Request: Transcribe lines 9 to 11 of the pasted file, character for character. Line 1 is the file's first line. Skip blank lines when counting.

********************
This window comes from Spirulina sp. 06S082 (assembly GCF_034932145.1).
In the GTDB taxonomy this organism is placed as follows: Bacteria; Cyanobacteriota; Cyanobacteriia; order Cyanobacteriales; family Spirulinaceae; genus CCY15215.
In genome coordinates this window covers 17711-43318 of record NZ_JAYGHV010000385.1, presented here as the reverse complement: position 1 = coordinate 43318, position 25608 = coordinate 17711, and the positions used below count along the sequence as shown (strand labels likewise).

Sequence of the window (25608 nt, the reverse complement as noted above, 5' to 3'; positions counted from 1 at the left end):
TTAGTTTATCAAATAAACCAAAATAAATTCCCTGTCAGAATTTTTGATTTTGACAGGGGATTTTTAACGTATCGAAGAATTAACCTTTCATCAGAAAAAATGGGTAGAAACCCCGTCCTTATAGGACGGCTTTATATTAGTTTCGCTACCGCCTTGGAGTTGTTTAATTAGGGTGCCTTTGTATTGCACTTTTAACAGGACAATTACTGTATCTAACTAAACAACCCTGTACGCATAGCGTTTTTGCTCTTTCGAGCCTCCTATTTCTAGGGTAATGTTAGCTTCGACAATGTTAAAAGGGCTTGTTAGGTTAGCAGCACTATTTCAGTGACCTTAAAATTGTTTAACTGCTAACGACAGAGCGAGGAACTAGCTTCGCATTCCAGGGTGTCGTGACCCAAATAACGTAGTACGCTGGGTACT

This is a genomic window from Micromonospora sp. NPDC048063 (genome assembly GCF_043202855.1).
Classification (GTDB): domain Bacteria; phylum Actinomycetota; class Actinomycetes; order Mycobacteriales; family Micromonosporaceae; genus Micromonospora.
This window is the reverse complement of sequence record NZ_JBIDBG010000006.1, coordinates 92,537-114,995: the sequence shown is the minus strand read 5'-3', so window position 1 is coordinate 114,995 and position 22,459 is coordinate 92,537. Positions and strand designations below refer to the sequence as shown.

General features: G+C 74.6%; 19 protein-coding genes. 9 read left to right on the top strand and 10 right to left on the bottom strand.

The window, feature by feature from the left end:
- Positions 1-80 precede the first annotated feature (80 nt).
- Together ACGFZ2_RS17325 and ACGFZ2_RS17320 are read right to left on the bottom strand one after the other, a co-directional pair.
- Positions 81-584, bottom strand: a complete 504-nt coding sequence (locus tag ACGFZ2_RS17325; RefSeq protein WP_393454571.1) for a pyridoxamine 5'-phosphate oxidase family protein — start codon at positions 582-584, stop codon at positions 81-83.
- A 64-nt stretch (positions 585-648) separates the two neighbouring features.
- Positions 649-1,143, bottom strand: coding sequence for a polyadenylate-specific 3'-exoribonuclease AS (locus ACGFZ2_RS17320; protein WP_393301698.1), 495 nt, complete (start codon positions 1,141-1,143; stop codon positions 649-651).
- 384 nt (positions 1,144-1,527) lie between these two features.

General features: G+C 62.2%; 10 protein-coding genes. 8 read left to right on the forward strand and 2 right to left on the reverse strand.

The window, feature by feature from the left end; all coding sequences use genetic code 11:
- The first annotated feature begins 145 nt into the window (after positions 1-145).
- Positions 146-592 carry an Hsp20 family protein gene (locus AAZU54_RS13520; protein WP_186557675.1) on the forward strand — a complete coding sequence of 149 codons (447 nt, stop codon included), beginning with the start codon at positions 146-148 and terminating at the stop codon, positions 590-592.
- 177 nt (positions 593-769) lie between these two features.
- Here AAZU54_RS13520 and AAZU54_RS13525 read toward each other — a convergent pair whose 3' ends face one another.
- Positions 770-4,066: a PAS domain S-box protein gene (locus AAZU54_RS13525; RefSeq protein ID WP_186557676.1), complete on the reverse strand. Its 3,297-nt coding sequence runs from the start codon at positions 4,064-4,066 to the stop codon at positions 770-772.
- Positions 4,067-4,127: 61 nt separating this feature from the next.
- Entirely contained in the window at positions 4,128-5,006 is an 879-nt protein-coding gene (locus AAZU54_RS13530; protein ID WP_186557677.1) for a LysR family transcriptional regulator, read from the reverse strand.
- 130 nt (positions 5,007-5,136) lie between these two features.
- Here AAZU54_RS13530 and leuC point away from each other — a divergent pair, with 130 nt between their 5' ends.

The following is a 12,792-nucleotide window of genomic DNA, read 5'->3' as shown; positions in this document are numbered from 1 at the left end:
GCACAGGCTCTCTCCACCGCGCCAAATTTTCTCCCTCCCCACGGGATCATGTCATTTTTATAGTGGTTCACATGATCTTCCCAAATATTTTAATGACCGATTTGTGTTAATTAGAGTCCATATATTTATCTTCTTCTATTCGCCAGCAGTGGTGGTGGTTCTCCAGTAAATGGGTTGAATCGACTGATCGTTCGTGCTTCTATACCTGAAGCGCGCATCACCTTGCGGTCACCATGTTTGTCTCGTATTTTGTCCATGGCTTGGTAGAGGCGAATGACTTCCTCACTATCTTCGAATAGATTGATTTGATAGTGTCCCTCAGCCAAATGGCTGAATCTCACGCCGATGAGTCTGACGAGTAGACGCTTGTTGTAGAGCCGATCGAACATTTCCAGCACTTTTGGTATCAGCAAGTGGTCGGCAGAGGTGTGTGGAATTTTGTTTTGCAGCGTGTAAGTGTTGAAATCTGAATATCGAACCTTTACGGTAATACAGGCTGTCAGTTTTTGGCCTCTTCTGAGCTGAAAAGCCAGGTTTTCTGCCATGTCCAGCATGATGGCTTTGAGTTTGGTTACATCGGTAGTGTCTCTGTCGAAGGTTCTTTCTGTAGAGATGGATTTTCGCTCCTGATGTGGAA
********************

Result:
General features: G+C 74.6%; 19 protein-coding genes. 9 read left to right on the top strand and 10 right to left on the bottom strand.

The window, feature by feature from the left end:
- Positions 1-80 precede the first annotated feature (80 nt).